Time Management Ideas

Firing a Bad Customer

Hi again, it’s Andrew Mazer from Small Business University where the philosophy is one good idea can change your business and change your life. If you know me at all, you probably know my, my background story that I’ve been a wholesaler since 1986. I started my own wholesale company years ago and through that business experience and learning how to market my business and various ways, especially marketing online has giving me a rather thorough experience so that I have become a marketing consultant. And then that’s how Small Business U. was born.

So today I’m going to talk about firing customers. Sometimes you have to fire customers, and this is a delicate situation, but it is also very important. I fired a customer today, customer of my wholesale business, because he was wasting too much of my time. I don’t take a big thrill in this, but sometimes, it’s necessary.

Firing a Bad Customer is a Time Management Technique

Have you ever been in the situation where a customer who’s costing you way more in time and aggravation than the customer’s worth? If so, it’s a real good reason to fire that customer. Of course, you have to do it in a tactful and gentle way. In this particular case, the guy was a very small customer. Don’t get me wrong, small customers are okay. I like doing business with small customers too. Sometimes when you’re not busy and you get one of those small orders, it’s better than nothing. But this guy always required a negotiation over a couple of boxes of trash bags and negotiation over an already inexpensive item and he doesn’t even need to order a lot of them. So anyway, he wants to negotiate, ask a lot of questions, ask why is the price is higher than the price from 2 years ago.

I actually think this guy is a very successful, actually. He’s not stupid. I believe this because I have an idea of where he lives in a very affluent neighborhood. I think he’s pretty well to do. But when somebody is costing me, hours or more to process to finalize and process a small order and he’s taking up that much time for me, it’s really taking away opportunity cost. When somebody takes you away from other opportunities, you can lose valuable time your could be doing something more valuable or productive. I’d be better served taking 20 minutes to meditate than 20 minutes to go back and forth with this guy’s emails, questions. and special requests. So when something is that aggravating to you and takes away that much opportunity that you could be doing something more productive than it’s, it’s wise to gently get rid of the problem.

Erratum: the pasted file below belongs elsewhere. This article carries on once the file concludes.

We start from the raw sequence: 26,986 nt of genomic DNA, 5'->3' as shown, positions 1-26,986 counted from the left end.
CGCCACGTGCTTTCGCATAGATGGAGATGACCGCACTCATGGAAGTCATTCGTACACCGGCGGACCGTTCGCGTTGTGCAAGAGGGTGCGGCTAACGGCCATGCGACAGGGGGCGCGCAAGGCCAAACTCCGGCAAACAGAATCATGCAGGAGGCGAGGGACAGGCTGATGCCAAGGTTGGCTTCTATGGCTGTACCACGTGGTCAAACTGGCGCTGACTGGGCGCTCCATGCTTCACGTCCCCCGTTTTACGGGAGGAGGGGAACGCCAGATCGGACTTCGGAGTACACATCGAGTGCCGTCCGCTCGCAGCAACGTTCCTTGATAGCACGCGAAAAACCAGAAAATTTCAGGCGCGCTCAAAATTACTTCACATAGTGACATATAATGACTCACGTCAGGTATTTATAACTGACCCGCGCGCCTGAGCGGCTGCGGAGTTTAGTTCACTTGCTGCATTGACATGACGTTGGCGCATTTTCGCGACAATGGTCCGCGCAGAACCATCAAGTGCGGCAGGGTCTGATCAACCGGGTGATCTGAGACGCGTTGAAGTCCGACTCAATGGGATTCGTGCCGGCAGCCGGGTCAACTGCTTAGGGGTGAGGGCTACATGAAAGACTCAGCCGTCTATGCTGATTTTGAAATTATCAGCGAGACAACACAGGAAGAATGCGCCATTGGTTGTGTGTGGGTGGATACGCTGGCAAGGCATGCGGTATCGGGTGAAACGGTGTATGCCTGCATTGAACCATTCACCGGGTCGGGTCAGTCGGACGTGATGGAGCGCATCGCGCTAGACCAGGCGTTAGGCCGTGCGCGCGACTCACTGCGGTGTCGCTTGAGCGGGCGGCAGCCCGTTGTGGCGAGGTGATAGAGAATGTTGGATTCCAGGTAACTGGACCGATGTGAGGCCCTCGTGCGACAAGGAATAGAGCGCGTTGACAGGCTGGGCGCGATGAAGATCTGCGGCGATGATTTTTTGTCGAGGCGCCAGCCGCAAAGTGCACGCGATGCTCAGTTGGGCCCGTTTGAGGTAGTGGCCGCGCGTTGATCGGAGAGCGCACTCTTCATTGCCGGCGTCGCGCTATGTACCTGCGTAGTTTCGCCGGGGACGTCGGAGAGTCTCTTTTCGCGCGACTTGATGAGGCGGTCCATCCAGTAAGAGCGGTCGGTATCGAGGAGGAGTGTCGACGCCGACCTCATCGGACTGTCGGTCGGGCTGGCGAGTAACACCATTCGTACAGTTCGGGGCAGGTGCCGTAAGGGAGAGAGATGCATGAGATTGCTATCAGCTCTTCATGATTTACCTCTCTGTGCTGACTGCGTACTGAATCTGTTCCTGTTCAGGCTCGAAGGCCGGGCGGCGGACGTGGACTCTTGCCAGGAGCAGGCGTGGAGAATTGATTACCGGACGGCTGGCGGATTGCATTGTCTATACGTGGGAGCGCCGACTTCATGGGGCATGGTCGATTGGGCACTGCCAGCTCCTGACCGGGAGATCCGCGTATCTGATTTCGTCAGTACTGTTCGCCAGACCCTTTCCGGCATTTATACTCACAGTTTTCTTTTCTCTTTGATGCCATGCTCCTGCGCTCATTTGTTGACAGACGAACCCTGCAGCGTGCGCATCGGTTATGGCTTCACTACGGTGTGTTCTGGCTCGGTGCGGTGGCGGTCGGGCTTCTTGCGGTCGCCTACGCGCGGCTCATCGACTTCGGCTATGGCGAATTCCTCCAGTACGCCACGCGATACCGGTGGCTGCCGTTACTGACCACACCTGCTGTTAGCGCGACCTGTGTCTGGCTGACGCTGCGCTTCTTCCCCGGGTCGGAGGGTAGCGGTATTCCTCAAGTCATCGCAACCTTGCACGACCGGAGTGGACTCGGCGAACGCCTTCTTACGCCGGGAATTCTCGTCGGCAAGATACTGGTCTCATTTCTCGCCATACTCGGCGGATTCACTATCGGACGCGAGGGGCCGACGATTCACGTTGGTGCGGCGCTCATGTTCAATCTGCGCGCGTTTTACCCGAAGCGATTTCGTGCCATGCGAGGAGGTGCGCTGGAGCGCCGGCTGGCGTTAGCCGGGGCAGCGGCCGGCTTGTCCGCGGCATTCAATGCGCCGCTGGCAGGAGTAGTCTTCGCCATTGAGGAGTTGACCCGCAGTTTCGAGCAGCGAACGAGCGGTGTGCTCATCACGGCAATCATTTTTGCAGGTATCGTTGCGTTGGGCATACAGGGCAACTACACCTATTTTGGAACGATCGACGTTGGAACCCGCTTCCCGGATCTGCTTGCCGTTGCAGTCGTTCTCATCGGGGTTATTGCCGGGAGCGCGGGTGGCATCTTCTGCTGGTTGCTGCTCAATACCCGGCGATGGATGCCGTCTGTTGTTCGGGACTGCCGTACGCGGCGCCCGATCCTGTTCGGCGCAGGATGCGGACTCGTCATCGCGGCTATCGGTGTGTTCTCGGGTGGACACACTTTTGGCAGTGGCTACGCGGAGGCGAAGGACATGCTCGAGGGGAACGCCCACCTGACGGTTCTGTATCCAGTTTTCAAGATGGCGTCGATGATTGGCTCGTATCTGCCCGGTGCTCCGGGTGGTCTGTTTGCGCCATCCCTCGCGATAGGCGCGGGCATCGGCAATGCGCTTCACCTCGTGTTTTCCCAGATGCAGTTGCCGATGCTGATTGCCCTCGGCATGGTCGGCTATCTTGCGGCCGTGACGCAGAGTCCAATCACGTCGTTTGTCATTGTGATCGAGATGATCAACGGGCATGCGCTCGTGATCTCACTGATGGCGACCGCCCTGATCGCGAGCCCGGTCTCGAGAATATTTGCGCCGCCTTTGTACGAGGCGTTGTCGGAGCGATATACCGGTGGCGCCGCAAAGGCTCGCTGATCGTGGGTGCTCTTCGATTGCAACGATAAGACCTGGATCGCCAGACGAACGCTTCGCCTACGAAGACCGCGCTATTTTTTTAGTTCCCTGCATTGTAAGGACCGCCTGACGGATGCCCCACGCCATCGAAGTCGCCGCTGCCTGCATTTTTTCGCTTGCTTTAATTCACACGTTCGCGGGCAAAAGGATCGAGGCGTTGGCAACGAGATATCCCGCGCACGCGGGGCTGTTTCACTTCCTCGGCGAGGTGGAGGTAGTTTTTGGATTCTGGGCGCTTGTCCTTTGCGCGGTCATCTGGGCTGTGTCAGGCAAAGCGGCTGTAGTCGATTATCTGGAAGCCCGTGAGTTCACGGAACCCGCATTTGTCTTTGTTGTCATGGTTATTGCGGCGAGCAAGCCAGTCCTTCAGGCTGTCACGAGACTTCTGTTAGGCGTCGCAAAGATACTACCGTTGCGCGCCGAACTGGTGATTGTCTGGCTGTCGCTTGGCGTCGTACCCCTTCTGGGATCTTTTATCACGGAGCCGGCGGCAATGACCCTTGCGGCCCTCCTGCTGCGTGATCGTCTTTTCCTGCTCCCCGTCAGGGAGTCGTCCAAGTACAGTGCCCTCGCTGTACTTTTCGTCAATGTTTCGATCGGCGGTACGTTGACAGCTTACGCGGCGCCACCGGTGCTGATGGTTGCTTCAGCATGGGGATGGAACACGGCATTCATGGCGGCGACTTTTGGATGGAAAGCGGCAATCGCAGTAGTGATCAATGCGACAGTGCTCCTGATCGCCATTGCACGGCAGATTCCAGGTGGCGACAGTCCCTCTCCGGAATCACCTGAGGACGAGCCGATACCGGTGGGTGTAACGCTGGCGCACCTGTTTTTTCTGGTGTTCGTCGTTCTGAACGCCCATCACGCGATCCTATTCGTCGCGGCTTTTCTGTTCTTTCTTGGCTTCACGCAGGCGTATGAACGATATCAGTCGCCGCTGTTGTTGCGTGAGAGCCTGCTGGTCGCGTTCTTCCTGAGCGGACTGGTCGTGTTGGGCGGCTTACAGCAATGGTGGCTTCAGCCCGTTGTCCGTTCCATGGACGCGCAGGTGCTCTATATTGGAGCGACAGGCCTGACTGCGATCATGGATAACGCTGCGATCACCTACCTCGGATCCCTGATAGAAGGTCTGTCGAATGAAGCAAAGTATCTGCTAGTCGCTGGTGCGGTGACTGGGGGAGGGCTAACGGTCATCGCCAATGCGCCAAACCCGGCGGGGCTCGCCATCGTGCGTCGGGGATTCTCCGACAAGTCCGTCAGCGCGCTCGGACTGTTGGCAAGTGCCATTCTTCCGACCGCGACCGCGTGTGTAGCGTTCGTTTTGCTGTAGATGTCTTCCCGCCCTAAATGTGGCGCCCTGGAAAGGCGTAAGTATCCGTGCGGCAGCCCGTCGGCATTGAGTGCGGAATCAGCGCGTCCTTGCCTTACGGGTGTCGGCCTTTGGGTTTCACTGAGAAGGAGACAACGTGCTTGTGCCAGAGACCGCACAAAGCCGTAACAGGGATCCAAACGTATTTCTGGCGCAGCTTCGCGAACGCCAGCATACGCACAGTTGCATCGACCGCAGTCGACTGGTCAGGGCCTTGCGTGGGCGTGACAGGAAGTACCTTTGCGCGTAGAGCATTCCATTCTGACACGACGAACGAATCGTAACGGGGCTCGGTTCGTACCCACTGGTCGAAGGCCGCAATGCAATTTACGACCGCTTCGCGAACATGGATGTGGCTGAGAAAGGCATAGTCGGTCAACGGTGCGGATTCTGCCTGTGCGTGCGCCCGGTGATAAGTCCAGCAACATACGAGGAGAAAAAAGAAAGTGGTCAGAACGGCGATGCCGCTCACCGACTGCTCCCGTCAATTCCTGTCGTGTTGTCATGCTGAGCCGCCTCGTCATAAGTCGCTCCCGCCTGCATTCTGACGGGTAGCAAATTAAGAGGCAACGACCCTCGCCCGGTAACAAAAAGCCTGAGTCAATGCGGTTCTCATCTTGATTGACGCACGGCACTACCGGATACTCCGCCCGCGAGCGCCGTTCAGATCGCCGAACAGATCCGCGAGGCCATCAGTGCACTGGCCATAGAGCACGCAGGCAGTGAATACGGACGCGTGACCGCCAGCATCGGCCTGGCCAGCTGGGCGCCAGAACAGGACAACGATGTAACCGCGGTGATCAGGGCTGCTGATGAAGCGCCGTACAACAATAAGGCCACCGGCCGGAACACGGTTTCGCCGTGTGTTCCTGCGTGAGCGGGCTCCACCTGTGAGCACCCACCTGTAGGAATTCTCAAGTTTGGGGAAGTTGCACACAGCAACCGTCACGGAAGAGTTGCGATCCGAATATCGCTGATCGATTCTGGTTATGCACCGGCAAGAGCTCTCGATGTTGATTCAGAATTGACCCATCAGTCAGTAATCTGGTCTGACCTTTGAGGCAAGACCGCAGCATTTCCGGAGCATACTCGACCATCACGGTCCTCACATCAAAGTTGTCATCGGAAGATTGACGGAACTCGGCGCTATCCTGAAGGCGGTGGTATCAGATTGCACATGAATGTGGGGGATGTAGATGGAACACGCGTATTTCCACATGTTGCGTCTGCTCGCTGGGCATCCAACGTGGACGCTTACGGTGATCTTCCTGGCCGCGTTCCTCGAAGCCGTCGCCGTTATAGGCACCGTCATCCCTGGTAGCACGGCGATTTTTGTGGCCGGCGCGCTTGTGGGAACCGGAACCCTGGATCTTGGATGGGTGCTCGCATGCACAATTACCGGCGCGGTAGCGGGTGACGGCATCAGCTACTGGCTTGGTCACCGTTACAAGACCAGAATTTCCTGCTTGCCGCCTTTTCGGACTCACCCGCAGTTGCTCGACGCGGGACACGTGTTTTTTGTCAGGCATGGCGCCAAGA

You don’t want to do it in a way that the guy ends up giving you a bad review or, or blabber mouth into people. But generally speaking, you’re pretty safe in doing this as long as you don’t become belligerent about it. I’ve fired people before that were just, a real pain in the neck and made life and business miserable.

Firing a Customer Can Be Goof For Morale

This even applies if customers make your employees miserable. Protecting a good employees from the pain of dealing with a bad customer will nourish your relationship with them. Don’t be afraid to get rid of those customers who are pulling you or your people down because it’s also pulling your business down, and pulling the life out of your day.

If you’ve been thinking about firing customers before, if you’ve ever been on the fence about it, it’s okay to do it. Just be gentle and thoughtful about it. Be as polite as possible.

I’m Andrew Mazer for Small Business U. You check out our blog and sign up for our The One Good Idea Newsletter for more ideas about marketing, management, motivation, and technology. See you next time. Tell a friend.

About the Author Andrew Mazer

Andrew Mazer, Founder of Mazer Wholesale, Inc. established since 1986. In 1996, I began marketing my wholesale business online. In 2009, I began helping other business owners market THEIR business online. I am the author of The Business Owner's Guide to Marketing Online, The Groupon Solution, and The One Good Idea Newsletter. Contact me at Andrew@smallbusinessu.org

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